The following is a sample of Frequently Asked Questions.
Q: Why do I need an attorney for my workers’ comp case if my claim was accepted?
A: Many people with accepted claims are not receiving the benefits they are legally entitled to. For example, requests for treatment are routinely denied or modified; if you are entitled to temporary disability, that benefit is commonly underpaid because the insurance company does not properly take into account sources of income such as overtime; if permanent disability becomes an issue, it is essential that you have an attorney in your corner making sure appropriate evidence is obtained in order to maximize the benefits you may be entitled to. It is also crucial to have the advice of an attorney before signing any settlement documents that will effect your rights in the future.
Q: How much does it cost to have an attorney represent me in my workers’ comp. case?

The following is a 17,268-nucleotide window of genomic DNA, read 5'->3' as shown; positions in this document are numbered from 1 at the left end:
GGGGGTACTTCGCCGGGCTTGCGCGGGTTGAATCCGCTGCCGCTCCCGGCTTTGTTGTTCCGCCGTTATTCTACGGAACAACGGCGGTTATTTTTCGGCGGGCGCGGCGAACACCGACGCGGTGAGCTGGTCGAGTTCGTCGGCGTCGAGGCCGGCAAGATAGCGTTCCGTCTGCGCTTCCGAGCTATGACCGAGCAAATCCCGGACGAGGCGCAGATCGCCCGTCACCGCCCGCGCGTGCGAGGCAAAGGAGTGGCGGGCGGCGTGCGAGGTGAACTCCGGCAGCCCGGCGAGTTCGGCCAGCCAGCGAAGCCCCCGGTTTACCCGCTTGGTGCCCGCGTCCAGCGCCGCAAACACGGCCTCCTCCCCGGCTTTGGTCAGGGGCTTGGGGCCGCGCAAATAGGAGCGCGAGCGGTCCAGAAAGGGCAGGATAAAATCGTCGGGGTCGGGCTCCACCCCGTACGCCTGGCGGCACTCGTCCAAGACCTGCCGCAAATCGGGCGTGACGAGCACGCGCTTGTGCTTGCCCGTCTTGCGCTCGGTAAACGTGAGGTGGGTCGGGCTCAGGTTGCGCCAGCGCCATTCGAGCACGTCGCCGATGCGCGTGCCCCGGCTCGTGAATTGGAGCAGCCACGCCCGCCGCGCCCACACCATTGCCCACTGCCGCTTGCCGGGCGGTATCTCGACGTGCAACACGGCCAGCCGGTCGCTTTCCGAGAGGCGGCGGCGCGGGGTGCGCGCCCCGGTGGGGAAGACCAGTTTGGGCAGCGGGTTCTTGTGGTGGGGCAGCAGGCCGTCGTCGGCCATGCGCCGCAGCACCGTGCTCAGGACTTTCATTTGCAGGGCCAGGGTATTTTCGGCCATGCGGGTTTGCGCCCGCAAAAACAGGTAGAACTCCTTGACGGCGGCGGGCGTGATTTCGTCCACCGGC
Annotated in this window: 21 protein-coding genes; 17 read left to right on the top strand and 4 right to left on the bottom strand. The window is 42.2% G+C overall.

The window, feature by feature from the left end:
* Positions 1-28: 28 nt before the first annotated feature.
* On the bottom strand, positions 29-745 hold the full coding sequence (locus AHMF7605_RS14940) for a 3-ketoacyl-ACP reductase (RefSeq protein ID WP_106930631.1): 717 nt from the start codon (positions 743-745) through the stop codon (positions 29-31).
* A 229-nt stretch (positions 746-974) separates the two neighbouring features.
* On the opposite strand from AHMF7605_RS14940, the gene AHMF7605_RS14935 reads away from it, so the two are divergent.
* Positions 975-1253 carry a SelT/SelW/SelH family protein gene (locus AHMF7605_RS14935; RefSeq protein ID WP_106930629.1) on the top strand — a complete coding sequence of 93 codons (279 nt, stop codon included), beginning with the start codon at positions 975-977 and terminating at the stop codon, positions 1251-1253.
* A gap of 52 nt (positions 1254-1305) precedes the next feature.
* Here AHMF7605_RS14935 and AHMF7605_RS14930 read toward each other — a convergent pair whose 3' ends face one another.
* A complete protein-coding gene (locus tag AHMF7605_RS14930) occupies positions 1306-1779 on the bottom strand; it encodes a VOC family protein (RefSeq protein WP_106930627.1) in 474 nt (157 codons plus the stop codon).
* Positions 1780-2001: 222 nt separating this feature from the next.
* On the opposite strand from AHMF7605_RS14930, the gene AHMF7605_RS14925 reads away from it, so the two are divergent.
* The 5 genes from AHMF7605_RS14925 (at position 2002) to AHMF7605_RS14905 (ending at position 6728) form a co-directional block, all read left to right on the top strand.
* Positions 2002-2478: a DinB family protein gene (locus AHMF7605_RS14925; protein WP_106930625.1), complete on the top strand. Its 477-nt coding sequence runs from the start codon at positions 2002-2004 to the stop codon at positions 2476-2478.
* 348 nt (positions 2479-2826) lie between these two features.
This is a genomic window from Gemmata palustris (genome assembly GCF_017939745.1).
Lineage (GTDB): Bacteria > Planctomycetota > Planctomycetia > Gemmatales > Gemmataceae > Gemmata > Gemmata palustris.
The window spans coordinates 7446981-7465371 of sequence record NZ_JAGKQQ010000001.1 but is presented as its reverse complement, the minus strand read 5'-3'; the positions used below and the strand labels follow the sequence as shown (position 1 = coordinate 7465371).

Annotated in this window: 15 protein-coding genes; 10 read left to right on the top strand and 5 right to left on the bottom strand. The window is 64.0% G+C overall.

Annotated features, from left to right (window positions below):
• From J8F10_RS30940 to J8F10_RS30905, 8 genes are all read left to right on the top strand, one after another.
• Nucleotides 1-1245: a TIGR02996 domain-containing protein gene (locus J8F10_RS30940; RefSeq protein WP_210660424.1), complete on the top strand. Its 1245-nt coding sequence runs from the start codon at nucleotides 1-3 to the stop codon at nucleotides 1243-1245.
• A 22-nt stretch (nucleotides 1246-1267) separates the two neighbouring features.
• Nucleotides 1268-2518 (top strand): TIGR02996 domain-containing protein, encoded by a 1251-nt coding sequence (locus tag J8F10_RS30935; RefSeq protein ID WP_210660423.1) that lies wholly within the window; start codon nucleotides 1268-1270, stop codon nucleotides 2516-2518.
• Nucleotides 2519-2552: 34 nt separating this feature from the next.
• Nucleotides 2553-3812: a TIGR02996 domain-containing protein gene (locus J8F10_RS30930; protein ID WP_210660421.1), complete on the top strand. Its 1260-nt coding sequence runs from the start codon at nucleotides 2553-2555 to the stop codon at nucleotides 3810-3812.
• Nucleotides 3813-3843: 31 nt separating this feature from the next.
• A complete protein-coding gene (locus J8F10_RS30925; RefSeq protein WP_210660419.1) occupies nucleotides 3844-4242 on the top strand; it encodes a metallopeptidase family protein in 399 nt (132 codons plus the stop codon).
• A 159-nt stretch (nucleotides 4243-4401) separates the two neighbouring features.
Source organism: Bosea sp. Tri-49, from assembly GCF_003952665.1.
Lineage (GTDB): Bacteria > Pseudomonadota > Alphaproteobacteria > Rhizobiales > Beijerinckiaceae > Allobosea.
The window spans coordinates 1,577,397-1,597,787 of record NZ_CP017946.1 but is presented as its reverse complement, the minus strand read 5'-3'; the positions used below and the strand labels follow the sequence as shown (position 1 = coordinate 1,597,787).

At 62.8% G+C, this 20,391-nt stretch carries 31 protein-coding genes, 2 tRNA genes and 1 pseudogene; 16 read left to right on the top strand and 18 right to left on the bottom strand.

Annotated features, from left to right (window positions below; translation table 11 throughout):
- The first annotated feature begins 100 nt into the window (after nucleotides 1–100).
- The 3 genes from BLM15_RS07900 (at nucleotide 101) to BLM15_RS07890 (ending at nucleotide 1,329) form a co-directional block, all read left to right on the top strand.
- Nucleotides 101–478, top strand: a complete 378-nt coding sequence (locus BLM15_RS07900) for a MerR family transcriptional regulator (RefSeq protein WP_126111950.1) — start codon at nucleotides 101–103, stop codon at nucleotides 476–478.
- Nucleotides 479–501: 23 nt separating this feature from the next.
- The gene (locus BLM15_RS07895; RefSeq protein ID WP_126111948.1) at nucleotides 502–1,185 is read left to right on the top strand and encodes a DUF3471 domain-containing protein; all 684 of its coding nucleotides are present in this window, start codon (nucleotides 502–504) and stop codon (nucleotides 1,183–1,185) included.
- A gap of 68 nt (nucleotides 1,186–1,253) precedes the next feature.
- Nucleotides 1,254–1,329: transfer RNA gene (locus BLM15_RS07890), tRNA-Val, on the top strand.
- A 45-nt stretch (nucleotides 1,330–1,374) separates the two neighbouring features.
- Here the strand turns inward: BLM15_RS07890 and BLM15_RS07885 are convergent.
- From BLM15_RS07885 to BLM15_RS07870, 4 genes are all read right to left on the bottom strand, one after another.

A: The fees in workers’ comp cases usually range from twelve to fifteen percent of what the attorney recovers for the injured worker. There are, however, certain kinds of petitions (such as a petition alleging the employer discriminated against the injured worker or alleging that the employer engaged in serious and willful misconduct) which, if successful, may result in a higher fee for the amounts received as a result of litigating that issue. All fees must be approved by a workers’ compensation judge before they can be paid to the attorney.
Q: How long will it take to get my case resolved?
A: Usually, it takes about a year to two years to resolve a case. However, the time it takes to resolve a case depends upon many factors such as the seriousness of the injury, how long it takes for the injured worker to become permanent and stationary, whether the claim is accepted or denied and whether medical treatment is routinely delayed or denied.
Q: I settled a workers’ comp case with a lifetime award of medical treatment but the insurance company is now denying authorization for treatment. What should I do?
A: It has become much more difficult to obtain medical treatment through workers’ compensation due to the recent “reform” of the system in California. However, all is not lost. There is a provision in the law to allow an attorney to be paid on an hourly basis by the insurance company for services rendered to enforce an award of medical treatment. So an attorney can challenge a denial of authorization for treatment at the Workers’ Compensation Appeals Board.
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